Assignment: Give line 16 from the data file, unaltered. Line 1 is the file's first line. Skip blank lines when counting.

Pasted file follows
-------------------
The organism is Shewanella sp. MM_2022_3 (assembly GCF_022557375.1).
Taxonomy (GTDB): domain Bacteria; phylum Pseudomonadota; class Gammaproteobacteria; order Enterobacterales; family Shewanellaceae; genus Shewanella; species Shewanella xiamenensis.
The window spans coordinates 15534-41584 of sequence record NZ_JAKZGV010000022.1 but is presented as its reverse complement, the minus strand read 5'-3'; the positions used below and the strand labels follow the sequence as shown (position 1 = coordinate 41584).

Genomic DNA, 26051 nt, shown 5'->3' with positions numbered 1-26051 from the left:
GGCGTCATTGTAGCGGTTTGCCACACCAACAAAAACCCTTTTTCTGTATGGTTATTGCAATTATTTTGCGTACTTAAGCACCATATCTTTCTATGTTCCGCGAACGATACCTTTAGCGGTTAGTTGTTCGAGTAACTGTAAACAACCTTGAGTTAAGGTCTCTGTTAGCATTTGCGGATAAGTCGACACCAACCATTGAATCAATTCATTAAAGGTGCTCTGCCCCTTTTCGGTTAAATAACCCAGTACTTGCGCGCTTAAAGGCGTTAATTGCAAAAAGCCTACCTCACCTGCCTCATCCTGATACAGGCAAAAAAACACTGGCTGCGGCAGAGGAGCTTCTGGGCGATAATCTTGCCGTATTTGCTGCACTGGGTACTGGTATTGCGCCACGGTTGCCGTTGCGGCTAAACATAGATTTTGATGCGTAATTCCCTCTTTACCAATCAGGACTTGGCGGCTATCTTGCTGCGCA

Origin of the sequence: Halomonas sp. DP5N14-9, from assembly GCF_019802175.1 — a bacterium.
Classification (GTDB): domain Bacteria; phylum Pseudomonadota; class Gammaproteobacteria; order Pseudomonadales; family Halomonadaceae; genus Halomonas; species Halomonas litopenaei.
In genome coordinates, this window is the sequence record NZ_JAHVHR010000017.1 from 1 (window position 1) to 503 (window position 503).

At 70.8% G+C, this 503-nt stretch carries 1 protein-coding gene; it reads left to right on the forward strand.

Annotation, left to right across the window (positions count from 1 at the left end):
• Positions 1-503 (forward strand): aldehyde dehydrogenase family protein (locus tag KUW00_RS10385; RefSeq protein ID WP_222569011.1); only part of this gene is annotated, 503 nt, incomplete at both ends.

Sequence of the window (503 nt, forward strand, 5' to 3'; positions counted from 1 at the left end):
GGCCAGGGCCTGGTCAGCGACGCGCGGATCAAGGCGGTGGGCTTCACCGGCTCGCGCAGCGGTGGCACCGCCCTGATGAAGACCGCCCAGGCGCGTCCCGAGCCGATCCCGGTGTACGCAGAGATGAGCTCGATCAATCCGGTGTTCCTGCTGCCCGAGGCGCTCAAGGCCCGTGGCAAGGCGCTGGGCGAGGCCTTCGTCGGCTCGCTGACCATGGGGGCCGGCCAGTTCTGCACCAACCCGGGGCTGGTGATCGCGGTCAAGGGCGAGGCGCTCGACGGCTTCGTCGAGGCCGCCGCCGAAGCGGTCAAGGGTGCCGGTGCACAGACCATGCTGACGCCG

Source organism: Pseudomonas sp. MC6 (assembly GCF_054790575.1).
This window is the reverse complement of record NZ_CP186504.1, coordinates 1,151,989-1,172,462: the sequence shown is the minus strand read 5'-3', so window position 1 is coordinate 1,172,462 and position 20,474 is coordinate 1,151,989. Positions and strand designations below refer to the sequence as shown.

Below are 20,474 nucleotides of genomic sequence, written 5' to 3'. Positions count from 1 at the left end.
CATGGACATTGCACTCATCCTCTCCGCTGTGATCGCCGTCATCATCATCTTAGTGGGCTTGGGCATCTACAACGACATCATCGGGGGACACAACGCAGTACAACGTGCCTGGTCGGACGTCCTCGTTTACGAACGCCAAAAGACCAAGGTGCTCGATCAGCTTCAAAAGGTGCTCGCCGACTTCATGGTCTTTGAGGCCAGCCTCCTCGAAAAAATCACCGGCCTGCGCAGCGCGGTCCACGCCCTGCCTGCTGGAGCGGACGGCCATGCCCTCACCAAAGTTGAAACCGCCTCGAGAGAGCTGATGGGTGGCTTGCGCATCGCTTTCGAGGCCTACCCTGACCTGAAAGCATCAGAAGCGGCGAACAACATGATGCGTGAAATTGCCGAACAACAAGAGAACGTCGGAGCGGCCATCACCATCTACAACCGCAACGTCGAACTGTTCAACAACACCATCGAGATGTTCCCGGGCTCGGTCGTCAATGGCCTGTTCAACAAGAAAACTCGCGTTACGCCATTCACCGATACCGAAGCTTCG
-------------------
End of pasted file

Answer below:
Below are 20,474 nucleotides of genomic sequence, written 5' to 3'. Positions count from 1 at the left end.